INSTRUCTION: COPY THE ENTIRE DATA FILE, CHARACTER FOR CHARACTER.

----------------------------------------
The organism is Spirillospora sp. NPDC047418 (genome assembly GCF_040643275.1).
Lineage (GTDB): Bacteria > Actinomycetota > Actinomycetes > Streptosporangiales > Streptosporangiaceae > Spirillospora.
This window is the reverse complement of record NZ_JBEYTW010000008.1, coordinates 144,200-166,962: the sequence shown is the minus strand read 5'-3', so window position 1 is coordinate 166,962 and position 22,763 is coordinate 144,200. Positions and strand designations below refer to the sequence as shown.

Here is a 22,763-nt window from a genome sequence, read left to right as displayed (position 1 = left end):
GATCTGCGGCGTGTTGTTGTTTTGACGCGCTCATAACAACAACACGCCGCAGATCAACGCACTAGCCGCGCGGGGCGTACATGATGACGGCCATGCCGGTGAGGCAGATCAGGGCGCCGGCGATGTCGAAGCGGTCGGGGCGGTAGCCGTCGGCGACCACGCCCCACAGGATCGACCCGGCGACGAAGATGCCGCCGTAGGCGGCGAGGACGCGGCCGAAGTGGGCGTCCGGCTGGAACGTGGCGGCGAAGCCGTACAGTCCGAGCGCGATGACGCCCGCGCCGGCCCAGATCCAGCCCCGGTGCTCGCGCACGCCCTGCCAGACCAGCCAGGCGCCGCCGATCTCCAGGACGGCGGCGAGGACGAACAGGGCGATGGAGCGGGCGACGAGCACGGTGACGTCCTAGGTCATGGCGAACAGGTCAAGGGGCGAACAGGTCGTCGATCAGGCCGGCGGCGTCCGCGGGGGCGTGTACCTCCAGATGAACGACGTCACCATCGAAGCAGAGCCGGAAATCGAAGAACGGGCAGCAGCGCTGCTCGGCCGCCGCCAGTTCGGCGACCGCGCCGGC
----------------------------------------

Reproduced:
The organism is Spirillospora sp. NPDC047418 (genome assembly GCF_040643275.1).
Lineage (GTDB): Bacteria > Actinomycetota > Actinomycetes > Streptosporangiales > Streptosporangiaceae > Spirillospora.
This window is the reverse complement of record NZ_JBEYTW010000008.1, coordinates 144,200-166,962: the sequence shown is the minus strand read 5'-3', so window position 1 is coordinate 166,962 and position 22,763 is coordinate 144,200. Positions and strand designations below refer to the sequence as shown.

Here is a 22,763-nt window from a genome sequence, read left to right as displayed (position 1 = left end):
GATCTGCGGCGTGTTGTTGTTTTGACGCGCTCATAACAACAACACGCCGCAGATCAACGCACTAGCCGCGCGGGGCGTACATGATGACGGCCATGCCGGTGAGGCAGATCAGGGCGCCGGCGATGTCGAAGCGGTCGGGGCGGTAGCCGTCGGCGACCACGCCCCACAGGATCGACCCGGCGACGAAGATGCCGCCGTAGGCGGCGAGGACGCGGCCGAAGTGGGCGTCCGGCTGGAACGTGGCGGCGAAGCCGTACAGTCCGAGCGCGATGACGCCCGCGCCGGCCCAGATCCAGCCCCGGTGCTCGCGCACGCCCTGCCAGACCAGCCAGGCGCCGCCGATCTCCAGGACGGCGGCGAGGACGAACAGGGCGATGGAGCGGGCGACGAGCACGGTGACGTCCTAGGTCATGGCGAACAGGTCAAGGGGCGAACAGGTCGTCGATCAGGCCGGCGGCGTCCGCGGGGGCGTGTACCTCCAGATGAACGACGTCACCATCGAAGCAGAGCCGGAAATCGAAGAACGGGCAGCAGCGCTGCTCGGCCGCCGCCAGTTCGGCGACCGCGCCGGC